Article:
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DoD to pull plug on Airborne Laser Test Bed?

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RYET
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re: DoD to pull plug on Airborne Laser Test Bed?
RYET   1/6/2012 3:35:20 AM
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In WWII engineers used fragile tube technology and built a radio fuse that could be fired from a canon at several thousand G's. It was not a matter of money but dire need.They have done quite well from the first laser to what they have now.Never underestimate mans inventiveness.

Kristin Lewotsky
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re: DoD to pull plug on Airborne Laser Test Bed?
Kristin Lewotsky   1/5/2012 8:34:18 PM
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Hi Jose, Good point about unlimited power on an aircraft carrier, but what about the shock and vibration, as well as the salt air environment? with solid-state lasers, you don't have to worry about positioning cavity mirrors, but you do have to worry about coupling optics -- that means you have to worry about not just positioning but coating degradation or contamination. My other question is power. You can couple together a lot of diode lasers to get kilowatts but what about tens of megawatts? If the system can pull that off, you've got to find a way to dissipate an awful lot of heat or system lifetime is going to shorten dramatically. I expect that some engineer somewhere is going to figure that out, and when they do, my hat goes off to them – it will be an impressive feat.

Jose_engineer
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re: DoD to pull plug on Airborne Laser Test Bed?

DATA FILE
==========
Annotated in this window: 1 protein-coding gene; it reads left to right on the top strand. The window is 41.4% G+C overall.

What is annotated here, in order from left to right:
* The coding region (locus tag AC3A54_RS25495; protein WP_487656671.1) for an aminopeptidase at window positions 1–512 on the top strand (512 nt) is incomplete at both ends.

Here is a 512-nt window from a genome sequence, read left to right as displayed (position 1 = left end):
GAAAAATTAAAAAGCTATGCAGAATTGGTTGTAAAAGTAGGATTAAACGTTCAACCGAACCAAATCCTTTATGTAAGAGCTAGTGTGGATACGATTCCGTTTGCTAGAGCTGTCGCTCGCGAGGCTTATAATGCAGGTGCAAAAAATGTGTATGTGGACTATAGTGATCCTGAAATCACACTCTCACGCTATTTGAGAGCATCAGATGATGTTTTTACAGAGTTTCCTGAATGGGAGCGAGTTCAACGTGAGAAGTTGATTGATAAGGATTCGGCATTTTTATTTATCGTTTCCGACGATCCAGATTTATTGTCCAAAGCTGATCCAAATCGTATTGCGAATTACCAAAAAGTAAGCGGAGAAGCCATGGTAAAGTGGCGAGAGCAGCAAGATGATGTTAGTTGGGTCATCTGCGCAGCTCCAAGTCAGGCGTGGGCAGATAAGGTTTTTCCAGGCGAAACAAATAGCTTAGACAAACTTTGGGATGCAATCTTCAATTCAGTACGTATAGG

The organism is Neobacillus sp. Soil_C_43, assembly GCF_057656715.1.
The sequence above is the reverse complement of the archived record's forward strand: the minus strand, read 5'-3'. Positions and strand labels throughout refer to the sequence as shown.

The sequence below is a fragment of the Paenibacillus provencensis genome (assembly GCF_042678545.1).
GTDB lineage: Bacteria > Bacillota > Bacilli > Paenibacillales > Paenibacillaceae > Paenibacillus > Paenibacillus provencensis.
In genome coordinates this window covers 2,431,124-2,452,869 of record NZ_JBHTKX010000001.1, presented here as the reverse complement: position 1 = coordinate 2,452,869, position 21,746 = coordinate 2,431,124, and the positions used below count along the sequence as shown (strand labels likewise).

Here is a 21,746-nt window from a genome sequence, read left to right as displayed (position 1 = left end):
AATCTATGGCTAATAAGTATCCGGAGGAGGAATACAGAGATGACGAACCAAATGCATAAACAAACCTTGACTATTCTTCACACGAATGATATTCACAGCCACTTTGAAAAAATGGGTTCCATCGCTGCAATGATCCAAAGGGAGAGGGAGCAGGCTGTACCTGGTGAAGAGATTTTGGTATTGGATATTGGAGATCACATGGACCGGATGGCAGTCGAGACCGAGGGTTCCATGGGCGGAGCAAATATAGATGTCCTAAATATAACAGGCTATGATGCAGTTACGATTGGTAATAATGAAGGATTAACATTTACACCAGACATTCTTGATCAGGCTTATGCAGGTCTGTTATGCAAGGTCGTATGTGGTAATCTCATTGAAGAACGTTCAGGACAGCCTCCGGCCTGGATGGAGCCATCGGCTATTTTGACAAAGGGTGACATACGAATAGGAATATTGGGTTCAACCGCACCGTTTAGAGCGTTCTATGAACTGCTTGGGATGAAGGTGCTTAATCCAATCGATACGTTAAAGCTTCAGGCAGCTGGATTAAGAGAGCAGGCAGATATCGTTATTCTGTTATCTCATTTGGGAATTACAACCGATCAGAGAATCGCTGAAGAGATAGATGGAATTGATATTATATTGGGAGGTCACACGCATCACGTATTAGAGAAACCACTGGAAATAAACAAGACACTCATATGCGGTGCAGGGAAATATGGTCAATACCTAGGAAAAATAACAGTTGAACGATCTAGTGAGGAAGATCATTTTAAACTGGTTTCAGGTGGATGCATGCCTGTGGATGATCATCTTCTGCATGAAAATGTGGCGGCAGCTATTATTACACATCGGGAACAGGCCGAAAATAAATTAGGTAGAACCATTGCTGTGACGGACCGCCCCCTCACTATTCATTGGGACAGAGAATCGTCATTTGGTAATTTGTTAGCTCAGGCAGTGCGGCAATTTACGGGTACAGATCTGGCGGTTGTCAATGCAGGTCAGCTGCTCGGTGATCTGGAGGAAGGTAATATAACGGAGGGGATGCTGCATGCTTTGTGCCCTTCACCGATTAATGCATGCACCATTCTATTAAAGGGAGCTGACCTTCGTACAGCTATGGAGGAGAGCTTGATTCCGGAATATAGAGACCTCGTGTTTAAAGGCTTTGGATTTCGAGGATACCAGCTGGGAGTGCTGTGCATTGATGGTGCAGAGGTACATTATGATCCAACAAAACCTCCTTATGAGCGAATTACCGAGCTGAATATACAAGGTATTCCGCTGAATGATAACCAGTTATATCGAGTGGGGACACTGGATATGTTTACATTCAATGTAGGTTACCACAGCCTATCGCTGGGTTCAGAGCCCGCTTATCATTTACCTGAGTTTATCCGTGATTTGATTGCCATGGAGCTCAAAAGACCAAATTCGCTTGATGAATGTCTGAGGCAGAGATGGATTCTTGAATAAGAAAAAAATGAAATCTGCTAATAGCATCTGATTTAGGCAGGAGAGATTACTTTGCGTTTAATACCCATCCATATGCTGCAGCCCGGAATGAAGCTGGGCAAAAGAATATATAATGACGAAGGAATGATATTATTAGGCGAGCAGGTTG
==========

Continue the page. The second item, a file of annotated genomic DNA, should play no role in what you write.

Jose_engineer   1/5/2012 6:41:05 PM
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Looking at my previous message, spelling might be though!!!! Ha, Ha!!!

Jose_engineer
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re: DoD to pull plug on Airborne Laser Test Bed?
Jose_engineer   1/5/2012 6:39:19 PM
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An aircraft carrier has unlimmited power. they have plenty of room to accomodate any size laser. Laser energy moves at the speek of light. One missile can destroy a multibillion dollar investment like an aircraft carrier. Twenty years ago to produce 1 Watt of otical power required a wahing-machine sized monstrosity. Now a laser diode can easily do that in the size of my thumb, including electronics. 100's of Watts are easily achievable in far less size than a wahing-machine, with solid state realiability. It sounds to me like it's worth looking in to, but should we leave it to the government to manage the effort. That's another story. Technology is never the hardest part of the problem.

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